- More than half give pre-college system a failing grade and are
experiencing a shortage in STEM talent - Two-thirds are concerned that other countries' increased access to STEM
talent is impacting competitiveness
PITTSBURGH, Sept. 17 /PRNewswire-USNewswire/ -- The U.S. Presidential
candidates should be very concerned about the country's ability to attract
and retain science, technology, engineering and mathematics (STEM) workers
in order to maintain its global leadership in science and technology, say
CEOs and other C-suite executives at America's Fortune 1000 STEM companies.
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One way to counter this talent crisis, they say, is to build a diverse STEM pipeline beginning at the earliest educational level. And while they believe they and other STEM companies have a responsibility to support such a diverse pipeline, they also say the current American pre-college education system is failing to engage girls and minorities to pursue STEM careers.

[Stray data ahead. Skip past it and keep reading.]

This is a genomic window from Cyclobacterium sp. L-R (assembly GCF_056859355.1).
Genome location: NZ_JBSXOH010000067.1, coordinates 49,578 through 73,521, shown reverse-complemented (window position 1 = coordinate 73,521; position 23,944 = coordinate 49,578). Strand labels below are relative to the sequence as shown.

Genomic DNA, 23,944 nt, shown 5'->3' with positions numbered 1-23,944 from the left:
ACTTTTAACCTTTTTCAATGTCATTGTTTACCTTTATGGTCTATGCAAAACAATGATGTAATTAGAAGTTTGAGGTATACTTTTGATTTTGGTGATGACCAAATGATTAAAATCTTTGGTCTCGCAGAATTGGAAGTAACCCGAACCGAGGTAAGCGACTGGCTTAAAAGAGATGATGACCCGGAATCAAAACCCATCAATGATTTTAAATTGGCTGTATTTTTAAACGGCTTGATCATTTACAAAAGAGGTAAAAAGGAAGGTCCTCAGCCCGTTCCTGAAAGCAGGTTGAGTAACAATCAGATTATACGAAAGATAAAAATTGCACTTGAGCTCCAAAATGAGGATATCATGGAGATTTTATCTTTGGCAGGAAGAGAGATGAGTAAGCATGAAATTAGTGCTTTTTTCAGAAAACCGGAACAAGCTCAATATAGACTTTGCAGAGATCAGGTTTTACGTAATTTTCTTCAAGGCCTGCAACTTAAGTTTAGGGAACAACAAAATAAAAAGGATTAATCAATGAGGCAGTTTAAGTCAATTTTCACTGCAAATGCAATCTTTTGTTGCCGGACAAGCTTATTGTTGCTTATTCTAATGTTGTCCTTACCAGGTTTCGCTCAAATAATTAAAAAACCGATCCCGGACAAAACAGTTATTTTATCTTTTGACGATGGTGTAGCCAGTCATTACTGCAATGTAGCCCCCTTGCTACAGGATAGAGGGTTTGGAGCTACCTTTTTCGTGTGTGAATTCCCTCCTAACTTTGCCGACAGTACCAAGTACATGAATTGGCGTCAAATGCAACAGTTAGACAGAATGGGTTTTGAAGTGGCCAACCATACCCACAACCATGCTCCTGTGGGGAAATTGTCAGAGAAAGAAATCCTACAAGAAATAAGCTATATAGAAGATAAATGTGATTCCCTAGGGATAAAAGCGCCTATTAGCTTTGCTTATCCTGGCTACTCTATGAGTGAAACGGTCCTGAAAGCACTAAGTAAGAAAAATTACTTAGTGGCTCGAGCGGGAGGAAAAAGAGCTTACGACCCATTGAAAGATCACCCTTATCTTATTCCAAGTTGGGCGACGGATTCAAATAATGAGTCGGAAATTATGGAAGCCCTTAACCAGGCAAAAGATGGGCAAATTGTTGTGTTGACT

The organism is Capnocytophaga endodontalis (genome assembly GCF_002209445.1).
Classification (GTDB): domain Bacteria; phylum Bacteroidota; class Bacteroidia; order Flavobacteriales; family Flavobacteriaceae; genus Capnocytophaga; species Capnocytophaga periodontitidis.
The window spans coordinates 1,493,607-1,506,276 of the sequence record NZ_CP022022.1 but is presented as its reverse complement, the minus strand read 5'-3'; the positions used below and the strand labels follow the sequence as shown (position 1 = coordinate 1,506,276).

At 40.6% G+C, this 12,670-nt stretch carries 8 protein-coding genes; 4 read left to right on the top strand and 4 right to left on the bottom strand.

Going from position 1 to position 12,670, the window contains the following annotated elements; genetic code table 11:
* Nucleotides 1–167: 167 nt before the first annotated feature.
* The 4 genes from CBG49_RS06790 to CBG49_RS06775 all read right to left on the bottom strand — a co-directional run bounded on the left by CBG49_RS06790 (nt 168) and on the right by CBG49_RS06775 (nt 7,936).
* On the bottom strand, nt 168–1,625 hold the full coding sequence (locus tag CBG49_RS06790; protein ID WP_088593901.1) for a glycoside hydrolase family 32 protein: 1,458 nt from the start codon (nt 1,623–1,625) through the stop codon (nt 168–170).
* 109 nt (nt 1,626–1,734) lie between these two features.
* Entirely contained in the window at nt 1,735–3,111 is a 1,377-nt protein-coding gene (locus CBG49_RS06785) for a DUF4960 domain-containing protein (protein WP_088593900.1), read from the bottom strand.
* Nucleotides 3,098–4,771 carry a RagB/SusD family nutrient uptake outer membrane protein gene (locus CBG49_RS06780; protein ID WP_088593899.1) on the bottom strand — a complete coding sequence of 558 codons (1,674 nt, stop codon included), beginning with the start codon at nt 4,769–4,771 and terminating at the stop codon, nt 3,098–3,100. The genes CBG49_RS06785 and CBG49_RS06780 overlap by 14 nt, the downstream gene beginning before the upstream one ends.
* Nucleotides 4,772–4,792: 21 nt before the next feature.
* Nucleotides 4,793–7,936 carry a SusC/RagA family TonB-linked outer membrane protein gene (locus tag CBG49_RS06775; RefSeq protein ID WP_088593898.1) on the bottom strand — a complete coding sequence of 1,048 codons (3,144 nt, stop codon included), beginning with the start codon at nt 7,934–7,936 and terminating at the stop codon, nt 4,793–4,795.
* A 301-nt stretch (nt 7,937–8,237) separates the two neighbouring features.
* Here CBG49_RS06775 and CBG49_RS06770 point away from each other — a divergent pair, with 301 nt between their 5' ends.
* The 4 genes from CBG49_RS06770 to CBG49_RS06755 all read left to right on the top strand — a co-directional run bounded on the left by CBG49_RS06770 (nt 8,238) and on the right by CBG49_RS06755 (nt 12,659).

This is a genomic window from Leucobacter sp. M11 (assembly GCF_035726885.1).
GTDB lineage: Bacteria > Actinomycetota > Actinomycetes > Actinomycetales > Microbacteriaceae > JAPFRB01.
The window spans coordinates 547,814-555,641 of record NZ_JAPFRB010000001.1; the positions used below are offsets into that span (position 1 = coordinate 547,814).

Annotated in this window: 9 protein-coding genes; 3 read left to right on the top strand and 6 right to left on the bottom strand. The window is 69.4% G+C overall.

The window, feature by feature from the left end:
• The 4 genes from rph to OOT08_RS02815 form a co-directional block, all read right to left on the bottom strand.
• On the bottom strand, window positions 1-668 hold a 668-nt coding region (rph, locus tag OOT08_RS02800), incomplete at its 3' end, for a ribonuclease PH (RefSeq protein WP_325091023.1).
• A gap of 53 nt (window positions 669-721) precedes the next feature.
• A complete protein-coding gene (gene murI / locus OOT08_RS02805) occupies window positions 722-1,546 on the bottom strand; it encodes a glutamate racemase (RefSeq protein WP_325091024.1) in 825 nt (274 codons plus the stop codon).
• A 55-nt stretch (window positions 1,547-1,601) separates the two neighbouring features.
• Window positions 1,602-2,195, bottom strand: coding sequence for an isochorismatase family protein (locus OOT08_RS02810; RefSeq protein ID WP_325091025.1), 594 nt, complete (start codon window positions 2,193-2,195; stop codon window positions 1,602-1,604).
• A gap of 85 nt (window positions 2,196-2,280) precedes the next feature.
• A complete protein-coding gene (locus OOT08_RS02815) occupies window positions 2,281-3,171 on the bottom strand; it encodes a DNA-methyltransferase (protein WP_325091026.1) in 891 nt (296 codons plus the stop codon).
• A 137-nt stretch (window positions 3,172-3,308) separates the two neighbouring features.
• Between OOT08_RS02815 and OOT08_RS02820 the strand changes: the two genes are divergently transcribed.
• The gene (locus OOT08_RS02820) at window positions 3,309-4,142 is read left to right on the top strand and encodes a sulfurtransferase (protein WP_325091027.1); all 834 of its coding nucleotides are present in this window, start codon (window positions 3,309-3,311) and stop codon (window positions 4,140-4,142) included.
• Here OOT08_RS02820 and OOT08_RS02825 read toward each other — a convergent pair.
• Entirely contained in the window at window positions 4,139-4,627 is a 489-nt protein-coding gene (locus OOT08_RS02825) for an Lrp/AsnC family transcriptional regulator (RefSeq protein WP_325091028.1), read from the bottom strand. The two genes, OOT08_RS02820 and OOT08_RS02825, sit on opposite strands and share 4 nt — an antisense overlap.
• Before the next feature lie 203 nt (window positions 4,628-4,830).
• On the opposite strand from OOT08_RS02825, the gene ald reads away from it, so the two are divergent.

These are among the findings of a new survey commissioned by Bayer Corporation as part of its Making Science Make Sense(R) initiative. In the latest Bayer Facts of Science Education Survey XIII: Fortune 1000 STEM Executives on STEM Education, STEM Diversity and U.S. Competitiveness, senior executives leading some of the country's largest chemical, pharmaceutical, aerospace, semiconductor and other STEM industry companies were polled about a host of issues related to diversity and underrepresentation of women, African Americans, Native Americans and Hispanics in STEM fields and their impact on U.S. competitiveness.
Specifically, the survey asked 100 of these Fortune 1000 executives to
address three STEM workforce aspects: first, the current U.S. STEM
workforce needs in the face of
|SOURCE Bayer Corporation|
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